Atlantic Cory's Shearwater - 2
Cory's / Scopoli's Shearwater - 3
Audubon's Shearwater - 7

Atlantic Spotted Dolphin - 8 to 10
Portuguese Man of War - 1

A few of the Black-cappeds we saw today were already molting heavily (Kate Sutherland)
Here is a ventral view of one of the Atlantic Cory's we saw showing the dark under primaries (Kate Sutherland)
It has been really nice to see Leach's so often this spring!  Here is a record shot of one we saw today!
And here is one of our Band-rumpeds from Jason Denesevich
And a few videos by participant Chris Thomas featuring some of our Sargassum creatures will be added as soon as my internet is back up and functioning!  (21 May 2022 - Kate)

Friday, May 20, 2022

The Beginning! 20 May 2022 by Kate Sutherland

 It was still pretty breezy as we headed offshore this morning for our first day of the Spring Blitz!  Skies were partly cloudy and the wind was blowing 15 to 20 miles per hour from the west southwest.  The ride to the Gulf Stream was a bit wet, but once we found the current edge - we could see the slick along the edge of the swift current with calmer water beyond.  When the wind and current are together, the seas are much calmer.  This gave us a nice condition to begin our fish oil slick and once we crossed the shelf break and saw our first Black-capped Petrel we put out more chum.  Surprisingly the Black-cappeds were hungry and they came in well with close to 40 individuals seen in the first hour! (feeding Black-capped by Kate Sutherland)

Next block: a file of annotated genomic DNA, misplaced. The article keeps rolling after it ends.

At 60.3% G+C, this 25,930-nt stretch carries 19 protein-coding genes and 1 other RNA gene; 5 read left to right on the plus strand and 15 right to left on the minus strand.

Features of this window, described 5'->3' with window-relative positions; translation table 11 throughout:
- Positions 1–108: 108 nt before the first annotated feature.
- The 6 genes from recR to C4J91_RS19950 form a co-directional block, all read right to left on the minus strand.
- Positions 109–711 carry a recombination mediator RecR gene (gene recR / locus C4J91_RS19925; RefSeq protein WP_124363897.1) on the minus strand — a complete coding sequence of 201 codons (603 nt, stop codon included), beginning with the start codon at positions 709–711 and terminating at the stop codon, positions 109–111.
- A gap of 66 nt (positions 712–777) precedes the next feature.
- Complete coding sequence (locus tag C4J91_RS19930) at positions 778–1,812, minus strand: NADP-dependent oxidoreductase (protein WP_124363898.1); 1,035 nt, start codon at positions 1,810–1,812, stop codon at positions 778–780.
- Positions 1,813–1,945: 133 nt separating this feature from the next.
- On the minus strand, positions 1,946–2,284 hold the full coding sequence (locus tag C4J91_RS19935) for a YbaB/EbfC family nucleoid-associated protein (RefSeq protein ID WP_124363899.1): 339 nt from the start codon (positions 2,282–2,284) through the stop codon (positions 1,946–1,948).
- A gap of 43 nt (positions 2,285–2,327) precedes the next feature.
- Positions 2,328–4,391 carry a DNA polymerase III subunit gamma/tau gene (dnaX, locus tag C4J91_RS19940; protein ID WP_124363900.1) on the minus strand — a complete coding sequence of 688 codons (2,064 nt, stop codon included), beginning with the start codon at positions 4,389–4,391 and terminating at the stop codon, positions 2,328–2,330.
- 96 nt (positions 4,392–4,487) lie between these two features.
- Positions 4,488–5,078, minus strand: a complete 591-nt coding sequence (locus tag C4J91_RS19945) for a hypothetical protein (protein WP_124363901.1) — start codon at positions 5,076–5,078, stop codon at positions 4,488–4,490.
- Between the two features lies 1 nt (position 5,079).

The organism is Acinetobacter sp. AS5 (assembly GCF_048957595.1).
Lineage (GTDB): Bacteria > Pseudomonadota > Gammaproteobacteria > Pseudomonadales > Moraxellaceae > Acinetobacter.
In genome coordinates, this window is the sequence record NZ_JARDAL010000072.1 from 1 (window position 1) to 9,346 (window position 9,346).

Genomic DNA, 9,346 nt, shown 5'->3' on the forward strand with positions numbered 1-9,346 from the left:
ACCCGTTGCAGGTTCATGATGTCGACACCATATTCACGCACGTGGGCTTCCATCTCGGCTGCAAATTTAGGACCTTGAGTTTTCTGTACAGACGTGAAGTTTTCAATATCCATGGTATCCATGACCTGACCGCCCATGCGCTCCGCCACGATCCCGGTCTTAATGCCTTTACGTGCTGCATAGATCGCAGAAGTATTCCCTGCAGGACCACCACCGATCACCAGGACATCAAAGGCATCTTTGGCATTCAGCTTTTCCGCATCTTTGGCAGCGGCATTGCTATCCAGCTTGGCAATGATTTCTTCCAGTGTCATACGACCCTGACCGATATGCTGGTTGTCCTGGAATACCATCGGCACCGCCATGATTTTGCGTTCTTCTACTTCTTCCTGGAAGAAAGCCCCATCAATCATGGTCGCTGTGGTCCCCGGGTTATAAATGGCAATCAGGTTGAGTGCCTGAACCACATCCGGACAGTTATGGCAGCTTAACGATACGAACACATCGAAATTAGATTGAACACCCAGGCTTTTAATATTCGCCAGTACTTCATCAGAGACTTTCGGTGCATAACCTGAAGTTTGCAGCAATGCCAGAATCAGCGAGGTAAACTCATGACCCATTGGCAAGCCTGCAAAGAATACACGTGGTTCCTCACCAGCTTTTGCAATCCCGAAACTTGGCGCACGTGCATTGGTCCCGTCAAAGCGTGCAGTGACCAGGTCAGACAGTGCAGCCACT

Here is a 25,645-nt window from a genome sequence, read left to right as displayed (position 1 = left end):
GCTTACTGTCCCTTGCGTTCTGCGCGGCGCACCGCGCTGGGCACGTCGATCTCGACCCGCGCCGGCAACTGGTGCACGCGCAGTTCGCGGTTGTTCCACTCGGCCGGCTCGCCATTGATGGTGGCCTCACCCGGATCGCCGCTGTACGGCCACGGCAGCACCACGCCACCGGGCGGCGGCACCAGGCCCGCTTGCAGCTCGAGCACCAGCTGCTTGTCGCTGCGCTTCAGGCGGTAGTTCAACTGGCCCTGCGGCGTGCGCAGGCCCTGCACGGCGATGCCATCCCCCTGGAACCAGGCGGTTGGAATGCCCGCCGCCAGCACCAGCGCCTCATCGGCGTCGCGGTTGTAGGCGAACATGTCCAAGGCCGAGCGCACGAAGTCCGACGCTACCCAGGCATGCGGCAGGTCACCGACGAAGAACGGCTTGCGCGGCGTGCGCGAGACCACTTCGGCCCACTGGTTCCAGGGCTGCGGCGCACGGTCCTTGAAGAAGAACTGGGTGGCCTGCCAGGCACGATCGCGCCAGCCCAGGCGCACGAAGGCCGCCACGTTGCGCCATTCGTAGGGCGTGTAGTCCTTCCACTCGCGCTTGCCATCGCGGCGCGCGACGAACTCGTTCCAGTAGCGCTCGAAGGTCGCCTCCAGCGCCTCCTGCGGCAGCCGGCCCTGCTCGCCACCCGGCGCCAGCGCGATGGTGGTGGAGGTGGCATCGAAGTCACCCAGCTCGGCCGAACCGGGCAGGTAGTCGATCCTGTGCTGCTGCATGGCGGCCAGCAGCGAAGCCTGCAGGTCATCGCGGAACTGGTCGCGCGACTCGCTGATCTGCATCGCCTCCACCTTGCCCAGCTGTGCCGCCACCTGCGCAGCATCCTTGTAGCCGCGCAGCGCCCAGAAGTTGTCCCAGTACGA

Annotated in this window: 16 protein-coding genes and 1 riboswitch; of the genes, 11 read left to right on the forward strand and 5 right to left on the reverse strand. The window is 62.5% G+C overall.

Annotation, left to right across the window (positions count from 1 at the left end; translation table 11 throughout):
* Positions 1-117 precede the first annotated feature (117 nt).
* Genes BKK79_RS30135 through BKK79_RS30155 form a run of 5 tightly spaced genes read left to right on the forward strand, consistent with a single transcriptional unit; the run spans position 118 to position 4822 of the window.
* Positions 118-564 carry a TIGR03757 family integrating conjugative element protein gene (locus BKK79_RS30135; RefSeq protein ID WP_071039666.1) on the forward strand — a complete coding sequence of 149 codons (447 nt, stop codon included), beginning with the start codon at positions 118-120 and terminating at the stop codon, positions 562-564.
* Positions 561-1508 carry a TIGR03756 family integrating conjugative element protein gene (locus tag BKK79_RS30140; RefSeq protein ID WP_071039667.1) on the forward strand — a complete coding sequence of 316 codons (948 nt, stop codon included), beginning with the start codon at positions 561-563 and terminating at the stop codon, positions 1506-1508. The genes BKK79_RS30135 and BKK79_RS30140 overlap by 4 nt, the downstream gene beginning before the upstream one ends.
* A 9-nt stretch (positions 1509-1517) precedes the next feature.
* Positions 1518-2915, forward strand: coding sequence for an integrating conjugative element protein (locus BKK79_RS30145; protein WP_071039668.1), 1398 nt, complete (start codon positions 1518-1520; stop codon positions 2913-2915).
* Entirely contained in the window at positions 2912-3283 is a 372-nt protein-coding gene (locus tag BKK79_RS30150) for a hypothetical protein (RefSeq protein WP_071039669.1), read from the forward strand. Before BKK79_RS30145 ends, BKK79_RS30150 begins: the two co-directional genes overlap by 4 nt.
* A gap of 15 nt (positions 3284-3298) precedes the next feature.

We had more Audubon's than we've seen so far this spring and a few were very obliging next to the boat.  Atlantic Cory's were seen as well and we had our first Sooty Shearwater of the year as we approached the shelf in the afternoon.  Wilson's Storm-Petrels were slow to gather, but we had a nice flock midday with Leach's and Band-rumped Storm-Petrels both making appearances! (Leach's photo by Kate Sutherland)